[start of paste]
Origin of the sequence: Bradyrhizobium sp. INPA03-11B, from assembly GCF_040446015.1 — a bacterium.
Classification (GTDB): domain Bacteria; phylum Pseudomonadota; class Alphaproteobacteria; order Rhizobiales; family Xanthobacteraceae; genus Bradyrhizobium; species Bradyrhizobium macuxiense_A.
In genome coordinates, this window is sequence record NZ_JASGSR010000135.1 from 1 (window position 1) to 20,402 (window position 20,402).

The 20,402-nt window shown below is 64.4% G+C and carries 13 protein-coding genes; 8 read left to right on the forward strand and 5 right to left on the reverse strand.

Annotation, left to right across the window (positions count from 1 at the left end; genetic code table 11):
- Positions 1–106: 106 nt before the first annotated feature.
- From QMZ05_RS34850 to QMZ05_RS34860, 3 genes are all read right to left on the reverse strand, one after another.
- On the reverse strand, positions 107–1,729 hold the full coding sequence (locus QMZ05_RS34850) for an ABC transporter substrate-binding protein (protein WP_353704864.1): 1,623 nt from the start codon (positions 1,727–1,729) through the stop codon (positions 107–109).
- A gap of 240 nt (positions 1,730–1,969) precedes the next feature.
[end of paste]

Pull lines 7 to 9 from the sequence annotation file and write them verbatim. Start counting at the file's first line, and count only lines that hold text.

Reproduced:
- From QMZ05_RS34850 to QMZ05_RS34860, 3 genes are all read right to left on the reverse strand, one after another.
- On the reverse strand, positions 107–1,729 hold the full coding sequence (locus QMZ05_RS34850) for an ABC transporter substrate-binding protein (protein WP_353704864.1): 1,623 nt from the start codon (positions 1,727–1,729) through the stop codon (positions 107–109).
- A gap of 240 nt (positions 1,730–1,969) precedes the next feature.